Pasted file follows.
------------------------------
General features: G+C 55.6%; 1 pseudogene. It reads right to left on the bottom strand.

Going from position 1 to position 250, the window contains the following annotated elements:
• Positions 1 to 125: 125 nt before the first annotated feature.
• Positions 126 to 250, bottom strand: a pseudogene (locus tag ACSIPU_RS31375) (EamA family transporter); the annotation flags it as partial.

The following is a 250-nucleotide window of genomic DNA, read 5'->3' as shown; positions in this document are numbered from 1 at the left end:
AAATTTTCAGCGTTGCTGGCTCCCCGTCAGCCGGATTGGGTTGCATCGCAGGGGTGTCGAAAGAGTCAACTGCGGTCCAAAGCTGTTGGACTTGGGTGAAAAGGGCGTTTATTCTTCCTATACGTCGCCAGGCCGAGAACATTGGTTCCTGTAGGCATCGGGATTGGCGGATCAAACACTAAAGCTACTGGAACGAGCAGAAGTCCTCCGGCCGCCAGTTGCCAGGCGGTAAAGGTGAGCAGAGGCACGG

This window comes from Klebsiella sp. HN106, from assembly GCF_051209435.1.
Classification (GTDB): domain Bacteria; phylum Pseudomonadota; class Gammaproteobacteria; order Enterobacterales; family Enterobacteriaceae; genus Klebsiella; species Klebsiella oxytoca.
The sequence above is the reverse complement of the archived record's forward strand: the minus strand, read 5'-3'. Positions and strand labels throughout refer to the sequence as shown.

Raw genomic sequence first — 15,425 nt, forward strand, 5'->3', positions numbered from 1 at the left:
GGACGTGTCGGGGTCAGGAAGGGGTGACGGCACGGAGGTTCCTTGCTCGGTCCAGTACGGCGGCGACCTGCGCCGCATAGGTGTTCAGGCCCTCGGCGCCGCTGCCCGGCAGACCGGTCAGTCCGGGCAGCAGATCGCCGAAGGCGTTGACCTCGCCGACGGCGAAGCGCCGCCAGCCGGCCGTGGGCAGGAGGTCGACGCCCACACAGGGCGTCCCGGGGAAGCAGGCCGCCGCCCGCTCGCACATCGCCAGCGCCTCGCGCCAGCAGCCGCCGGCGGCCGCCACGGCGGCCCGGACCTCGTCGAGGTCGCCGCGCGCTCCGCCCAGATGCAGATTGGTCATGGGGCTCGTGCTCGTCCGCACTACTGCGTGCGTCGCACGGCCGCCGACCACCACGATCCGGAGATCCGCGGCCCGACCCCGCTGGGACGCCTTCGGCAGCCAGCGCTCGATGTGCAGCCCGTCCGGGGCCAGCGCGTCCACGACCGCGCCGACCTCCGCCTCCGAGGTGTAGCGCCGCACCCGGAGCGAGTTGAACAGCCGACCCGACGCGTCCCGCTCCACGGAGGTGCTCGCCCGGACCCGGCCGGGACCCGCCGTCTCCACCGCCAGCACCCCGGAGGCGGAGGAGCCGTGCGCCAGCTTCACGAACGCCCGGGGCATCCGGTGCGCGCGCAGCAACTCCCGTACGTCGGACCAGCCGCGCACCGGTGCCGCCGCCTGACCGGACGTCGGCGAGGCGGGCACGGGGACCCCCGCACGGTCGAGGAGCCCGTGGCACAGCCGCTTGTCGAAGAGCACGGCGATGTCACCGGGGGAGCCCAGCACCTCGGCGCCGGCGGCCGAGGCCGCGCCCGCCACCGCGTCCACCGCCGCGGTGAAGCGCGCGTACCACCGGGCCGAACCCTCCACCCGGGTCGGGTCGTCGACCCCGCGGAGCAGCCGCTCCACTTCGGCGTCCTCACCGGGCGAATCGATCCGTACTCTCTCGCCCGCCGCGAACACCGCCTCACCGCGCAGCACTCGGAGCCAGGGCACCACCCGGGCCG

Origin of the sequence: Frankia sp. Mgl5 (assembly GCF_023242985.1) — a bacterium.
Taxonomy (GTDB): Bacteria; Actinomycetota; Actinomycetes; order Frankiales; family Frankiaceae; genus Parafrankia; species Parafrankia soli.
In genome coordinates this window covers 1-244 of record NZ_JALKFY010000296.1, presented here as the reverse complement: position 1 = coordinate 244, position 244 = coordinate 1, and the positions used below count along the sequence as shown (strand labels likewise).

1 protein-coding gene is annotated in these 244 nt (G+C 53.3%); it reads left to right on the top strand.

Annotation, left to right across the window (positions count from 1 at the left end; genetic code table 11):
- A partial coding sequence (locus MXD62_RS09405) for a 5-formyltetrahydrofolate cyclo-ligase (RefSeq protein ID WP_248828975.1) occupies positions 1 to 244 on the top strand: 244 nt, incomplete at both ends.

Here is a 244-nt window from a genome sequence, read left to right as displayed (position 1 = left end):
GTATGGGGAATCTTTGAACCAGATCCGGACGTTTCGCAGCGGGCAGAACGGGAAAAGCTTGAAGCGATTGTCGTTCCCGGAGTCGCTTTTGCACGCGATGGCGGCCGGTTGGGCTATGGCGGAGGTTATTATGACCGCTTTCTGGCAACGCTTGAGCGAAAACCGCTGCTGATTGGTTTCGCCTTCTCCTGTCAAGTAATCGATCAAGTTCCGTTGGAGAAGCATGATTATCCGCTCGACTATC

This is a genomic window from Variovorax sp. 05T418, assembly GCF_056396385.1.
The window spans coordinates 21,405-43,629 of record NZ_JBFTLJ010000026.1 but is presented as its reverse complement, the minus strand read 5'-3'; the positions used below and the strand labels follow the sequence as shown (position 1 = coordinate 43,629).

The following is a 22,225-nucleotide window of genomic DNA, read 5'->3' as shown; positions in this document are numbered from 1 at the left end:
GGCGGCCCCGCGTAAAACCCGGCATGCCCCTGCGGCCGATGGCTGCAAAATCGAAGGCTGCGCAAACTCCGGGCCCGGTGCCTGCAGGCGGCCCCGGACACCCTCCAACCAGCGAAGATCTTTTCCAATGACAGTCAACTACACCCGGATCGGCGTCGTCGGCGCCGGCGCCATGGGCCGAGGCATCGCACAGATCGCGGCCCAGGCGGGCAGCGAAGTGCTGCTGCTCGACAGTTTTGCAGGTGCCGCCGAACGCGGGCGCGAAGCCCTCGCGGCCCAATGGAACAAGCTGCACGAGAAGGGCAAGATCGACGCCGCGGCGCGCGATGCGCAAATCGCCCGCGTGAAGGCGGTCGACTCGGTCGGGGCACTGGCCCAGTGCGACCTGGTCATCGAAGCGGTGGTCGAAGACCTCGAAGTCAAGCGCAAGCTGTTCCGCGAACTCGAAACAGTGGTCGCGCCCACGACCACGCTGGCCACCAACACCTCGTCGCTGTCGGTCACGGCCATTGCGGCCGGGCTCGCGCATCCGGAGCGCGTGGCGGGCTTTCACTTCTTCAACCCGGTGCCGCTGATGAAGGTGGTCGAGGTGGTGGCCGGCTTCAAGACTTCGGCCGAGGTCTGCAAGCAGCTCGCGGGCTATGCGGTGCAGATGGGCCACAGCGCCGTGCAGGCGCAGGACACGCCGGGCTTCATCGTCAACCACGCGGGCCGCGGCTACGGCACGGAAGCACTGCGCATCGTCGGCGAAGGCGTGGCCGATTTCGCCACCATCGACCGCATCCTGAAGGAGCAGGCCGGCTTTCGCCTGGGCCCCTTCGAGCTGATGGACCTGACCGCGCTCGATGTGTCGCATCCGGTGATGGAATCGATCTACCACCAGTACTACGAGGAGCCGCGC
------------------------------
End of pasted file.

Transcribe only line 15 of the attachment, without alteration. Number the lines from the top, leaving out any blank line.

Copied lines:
1 protein-coding gene is annotated in these 244 nt (G+C 53.3%); it reads left to right on the top strand.